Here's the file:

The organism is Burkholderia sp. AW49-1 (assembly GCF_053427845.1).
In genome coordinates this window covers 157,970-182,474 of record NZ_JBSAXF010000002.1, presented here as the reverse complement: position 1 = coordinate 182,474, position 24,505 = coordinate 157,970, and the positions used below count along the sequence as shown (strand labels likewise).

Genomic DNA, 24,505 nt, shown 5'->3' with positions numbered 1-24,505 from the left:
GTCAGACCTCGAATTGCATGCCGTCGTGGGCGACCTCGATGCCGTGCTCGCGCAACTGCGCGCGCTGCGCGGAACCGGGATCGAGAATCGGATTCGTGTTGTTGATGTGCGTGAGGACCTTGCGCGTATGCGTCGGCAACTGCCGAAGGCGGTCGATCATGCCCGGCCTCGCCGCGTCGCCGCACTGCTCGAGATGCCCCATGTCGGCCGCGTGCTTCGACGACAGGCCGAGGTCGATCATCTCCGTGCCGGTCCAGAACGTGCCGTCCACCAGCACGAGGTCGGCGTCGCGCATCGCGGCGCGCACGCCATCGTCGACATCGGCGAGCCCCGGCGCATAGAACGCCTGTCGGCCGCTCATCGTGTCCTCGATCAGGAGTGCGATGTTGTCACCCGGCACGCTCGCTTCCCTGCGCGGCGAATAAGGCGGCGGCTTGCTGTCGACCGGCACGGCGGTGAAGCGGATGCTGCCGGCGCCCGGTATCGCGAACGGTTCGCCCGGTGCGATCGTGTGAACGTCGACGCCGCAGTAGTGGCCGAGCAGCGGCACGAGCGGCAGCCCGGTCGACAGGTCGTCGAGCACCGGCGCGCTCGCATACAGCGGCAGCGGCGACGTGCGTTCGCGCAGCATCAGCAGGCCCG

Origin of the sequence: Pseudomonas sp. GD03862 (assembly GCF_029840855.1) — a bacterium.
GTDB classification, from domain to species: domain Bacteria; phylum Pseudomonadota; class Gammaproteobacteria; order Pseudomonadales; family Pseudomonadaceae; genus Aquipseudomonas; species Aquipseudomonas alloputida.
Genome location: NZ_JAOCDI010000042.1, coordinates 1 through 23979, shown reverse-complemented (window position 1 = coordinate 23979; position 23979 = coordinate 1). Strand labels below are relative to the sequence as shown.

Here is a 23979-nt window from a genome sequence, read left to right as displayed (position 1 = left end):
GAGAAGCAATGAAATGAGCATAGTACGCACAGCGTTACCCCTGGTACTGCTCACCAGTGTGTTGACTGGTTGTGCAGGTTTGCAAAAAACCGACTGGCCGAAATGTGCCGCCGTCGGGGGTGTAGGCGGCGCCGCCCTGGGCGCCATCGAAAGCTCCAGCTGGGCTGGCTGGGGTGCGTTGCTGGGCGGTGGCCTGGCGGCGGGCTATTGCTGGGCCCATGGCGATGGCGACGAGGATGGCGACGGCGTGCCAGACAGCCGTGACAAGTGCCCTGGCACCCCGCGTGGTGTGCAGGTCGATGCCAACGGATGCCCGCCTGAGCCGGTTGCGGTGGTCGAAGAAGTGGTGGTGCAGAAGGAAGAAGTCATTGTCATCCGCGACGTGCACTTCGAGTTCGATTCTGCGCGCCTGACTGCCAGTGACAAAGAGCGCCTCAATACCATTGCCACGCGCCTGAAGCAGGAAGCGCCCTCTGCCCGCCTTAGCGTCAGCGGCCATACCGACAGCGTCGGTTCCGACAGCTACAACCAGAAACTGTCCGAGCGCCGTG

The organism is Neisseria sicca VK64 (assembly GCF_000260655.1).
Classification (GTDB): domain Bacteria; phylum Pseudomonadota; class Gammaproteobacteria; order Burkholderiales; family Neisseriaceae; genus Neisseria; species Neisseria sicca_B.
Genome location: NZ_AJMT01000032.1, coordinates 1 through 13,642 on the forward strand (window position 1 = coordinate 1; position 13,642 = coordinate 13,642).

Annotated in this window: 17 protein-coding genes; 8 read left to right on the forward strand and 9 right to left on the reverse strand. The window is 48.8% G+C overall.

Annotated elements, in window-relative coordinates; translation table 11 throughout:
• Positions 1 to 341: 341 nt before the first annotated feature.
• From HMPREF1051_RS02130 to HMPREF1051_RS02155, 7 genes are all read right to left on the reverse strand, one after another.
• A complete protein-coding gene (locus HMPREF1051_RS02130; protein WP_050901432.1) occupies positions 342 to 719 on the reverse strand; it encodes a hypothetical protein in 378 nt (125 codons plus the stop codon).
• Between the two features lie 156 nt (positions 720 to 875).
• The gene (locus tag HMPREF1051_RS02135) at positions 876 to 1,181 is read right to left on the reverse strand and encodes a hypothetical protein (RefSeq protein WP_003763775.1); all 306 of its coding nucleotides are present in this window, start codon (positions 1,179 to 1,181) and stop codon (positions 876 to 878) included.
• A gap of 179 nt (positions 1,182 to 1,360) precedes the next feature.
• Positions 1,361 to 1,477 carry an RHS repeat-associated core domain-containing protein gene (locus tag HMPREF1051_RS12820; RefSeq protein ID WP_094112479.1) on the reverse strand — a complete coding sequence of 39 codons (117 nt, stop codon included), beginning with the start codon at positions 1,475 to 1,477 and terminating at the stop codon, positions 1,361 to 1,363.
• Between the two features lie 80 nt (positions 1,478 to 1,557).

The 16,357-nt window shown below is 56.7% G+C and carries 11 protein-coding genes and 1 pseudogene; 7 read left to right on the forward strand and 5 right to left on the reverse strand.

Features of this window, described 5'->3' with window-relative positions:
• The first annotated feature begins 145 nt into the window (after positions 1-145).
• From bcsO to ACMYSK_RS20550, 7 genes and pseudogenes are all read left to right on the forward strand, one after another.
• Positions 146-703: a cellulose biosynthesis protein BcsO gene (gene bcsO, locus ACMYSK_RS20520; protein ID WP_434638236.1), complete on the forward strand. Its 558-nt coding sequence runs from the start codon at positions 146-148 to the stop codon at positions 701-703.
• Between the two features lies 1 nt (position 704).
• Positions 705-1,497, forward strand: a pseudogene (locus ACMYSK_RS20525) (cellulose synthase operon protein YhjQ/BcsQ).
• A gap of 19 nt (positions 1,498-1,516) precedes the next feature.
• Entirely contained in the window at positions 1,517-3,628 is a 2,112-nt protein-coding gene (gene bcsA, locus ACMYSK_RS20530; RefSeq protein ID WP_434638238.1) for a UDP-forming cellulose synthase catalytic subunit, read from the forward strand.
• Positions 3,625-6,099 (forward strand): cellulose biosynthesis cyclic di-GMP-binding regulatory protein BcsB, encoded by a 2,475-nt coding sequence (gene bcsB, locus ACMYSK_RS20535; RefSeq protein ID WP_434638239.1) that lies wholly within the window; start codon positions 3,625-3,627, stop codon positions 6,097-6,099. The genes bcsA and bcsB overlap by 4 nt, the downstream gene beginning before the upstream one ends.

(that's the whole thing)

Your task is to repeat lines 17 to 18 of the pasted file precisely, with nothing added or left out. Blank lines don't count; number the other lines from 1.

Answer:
• A complete protein-coding gene (locus HMPREF1051_RS02130; protein WP_050901432.1) occupies positions 342 to 719 on the reverse strand; it encodes a hypothetical protein in 378 nt (125 codons plus the stop codon).
• Between the two features lie 156 nt (positions 720 to 875).